The AUKUS crisis also comes at the end of more than a decade of enhanced French-American cooperation, whereby France has gradually taken up the mantle of key ally of the United States. France’s return to NATO’s integrated military command in 2009 eased suspicions about French intentions toward the Atlantic Alliance and increased its influence within the organization. During the Obama administration, France and the United States successfully worked together on major diplomatic issues, such as Iran and climate change. America’s restrained interventionism paired well with the French desire to take responsibility in Libya and the Sahel. In the Middle East, although they failed to agree on Syria, the two countries shared counter-terrorism priorities in the face of the emergence of the Islamic State, thanks to and “alignment of interest” and an “alignment of will,” a recipe described by Derek Chollet in 2018. Consolidated by an agreement between the French defense minister and the U.S. secretary of defense a year after the Bataclan attack, bilateral military relations between the two countries deepened in all areas — naval, air, cyber, and space — reaching “historic levels,” as Olivier-Rémy Bel and Jeffrey Lightfoot wrote in 2020.

Among Europeans, France became prime partners of the United States, while Chancellor Angela Merkel’s Germany seemed static and Brexit-era Britain experienced an eclipse. As it pushed for European strategic autonomy, France encouraged its partners to increase their defense spending and approach the China issue strategically. During the chaotic years of the Trump administration, French pragmatism insulated bilateral relations, and even won Macron the privilege of a state visit. Despite failing to influence an administration hostile to multilateralism and the European Union, France was largely spared President Donald Trump’s punches.

A Warning Nonetheless

At the close of a decade of excellent French-American relations, one would be tempted to believe Biden’s plea of clumsiness to excuse the AUKUS affront. As everyone knows, the administration’s foreign policy team, with nominations blocked in Congress, is incomplete. Furthermore, it’s not like the announcement pushed France out of the Indo-Pacific. As a “balancing power” with 1.6 million citizens in the region, France can count on other partnerships, such as the one with India, to offer strategic options on which to rebound. The AUKUS agreement itself is not yet negotiated. Its contours can still be amended to accommodate allies. Kurt Campbell, White House coordinator for Indo-Pacific Affairs, promises the agreement will have an “open” architecture, leaving the door ajar for future partnerships with other countries.

All of this is true. Yet it should not obscure the fact that the AUKUS crisis is a wake-up call for French-American relations. Indeed, it reveals structural vulnerabilities in the bilateral relationship that are exacerbated by a deteriorating strategic environment. The partnership is being torn by centrifugal forces, which must be addressed to avoid further surprises.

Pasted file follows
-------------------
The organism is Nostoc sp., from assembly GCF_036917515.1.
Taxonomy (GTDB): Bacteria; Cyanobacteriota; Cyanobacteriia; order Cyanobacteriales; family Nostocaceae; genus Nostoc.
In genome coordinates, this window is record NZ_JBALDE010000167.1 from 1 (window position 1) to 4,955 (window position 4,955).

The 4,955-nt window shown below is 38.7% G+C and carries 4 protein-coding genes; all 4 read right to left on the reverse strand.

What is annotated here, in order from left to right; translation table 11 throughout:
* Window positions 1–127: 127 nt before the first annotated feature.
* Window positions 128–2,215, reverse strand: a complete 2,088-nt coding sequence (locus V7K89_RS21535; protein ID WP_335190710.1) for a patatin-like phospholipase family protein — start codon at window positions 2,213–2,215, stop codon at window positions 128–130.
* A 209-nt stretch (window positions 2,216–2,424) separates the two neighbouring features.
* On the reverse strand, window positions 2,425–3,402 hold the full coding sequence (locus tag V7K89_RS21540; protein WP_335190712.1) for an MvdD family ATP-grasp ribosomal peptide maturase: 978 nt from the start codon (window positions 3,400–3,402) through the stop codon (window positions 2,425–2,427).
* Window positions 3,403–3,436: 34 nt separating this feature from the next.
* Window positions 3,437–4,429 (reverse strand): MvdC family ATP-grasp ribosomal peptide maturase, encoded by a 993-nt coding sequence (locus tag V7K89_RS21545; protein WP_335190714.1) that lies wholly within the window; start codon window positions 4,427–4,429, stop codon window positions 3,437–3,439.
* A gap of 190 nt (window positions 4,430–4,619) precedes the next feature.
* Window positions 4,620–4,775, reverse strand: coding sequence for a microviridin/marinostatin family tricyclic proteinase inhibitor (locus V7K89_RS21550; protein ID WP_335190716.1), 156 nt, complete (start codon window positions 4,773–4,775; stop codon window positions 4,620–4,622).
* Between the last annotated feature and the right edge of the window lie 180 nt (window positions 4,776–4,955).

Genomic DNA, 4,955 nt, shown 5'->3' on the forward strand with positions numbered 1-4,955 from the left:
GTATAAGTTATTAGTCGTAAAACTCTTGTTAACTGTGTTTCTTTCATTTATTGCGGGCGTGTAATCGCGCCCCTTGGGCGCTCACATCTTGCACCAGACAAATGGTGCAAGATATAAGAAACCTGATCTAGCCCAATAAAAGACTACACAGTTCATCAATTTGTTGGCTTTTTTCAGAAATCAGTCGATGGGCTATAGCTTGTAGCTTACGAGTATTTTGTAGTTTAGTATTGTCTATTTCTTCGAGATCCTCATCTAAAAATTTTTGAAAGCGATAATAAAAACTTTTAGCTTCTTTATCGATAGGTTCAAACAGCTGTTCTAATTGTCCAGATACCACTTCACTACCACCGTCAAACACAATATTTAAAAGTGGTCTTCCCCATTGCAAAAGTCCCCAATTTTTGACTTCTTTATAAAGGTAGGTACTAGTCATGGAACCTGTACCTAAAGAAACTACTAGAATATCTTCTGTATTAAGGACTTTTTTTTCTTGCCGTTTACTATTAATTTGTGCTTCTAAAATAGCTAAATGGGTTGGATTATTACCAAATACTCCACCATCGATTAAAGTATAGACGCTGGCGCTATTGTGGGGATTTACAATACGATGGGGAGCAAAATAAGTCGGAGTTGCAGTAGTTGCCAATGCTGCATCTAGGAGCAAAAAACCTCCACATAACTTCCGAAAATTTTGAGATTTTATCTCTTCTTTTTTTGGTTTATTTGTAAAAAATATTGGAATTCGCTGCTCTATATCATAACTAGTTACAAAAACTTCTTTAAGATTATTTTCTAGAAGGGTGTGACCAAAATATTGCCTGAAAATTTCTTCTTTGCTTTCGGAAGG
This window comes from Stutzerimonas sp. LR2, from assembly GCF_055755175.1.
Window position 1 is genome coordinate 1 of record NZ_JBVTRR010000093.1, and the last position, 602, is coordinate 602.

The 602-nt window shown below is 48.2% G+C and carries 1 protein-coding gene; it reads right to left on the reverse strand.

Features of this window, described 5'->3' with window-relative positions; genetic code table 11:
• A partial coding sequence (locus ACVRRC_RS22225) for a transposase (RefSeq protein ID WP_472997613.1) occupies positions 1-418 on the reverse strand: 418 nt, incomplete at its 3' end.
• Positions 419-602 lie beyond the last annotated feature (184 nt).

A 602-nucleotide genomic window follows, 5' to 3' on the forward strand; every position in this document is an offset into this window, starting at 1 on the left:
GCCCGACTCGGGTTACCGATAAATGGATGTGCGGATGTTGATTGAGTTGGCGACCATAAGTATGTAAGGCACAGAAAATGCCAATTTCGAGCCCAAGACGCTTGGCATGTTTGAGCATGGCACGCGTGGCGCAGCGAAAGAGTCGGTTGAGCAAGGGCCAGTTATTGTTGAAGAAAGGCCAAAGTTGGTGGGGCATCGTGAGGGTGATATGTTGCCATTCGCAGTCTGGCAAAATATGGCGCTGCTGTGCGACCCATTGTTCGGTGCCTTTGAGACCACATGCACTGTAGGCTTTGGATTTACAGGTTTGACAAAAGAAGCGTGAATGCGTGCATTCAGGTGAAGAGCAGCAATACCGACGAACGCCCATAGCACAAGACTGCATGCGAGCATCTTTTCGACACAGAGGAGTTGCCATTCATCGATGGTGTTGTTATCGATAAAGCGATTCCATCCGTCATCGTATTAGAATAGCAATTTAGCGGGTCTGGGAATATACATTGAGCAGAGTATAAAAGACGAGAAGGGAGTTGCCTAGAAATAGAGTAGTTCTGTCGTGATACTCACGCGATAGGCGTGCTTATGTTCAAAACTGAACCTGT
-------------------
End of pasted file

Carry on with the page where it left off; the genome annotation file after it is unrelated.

At its core, a sustainable relationship is built on shared interests. The China challenge is America’s priority and frames its strategic choices. As AUKUS illustrates, the United States intends to rely on its network of allies to tackle China’s assertive use of its growing power. However, when France puts forward its own distinct strategy in the Indo-Pacific, or when it questions the role of NATO in dealing with China, it partly contradicts U.S. plans. The two countries’ diagnoses of China converge, but given their slight differences, their strategic approaches will remain a source of disagreement.

As successive U.S. administrations de-prioritize the Middle East in favor of great-power competition and Sino-American rivalry, America’s relationship with France — for whom the fight against jihadi terrorism remains the number one priority — loses its centrality. In its global posture review completed in November, the Pentagon explicitly reaffirms that the Indo-Pacific is the priority theater, while American commitments in the Middle East will be submitted to future reviews. If the American posture in the region were to be reduced, it could call into question mutual interests in northeast Syria. While the United States has committed to contributing to counter-terrorism efforts in the Sahel — when they could redirect resources freed up by the withdrawal from Afghanistan — this is primarily meant to support French and European initiatives, since the United States has no vital interest in the region.

Beyond military interventions, France and the United States have few shared diplomatic priorities. French crisis management efforts in Libya, Lebanon, and even Turkey have not led to joint initiatives with the United States. Conversely, France is struggling to insert itself into the administration’s other international priorities. Foreign policy for the middle class has not yet found a specific bilateral translation, and France is not very enthusiastic about the Summit for Democracy, preferring instead to promote an “effective multilateralism.”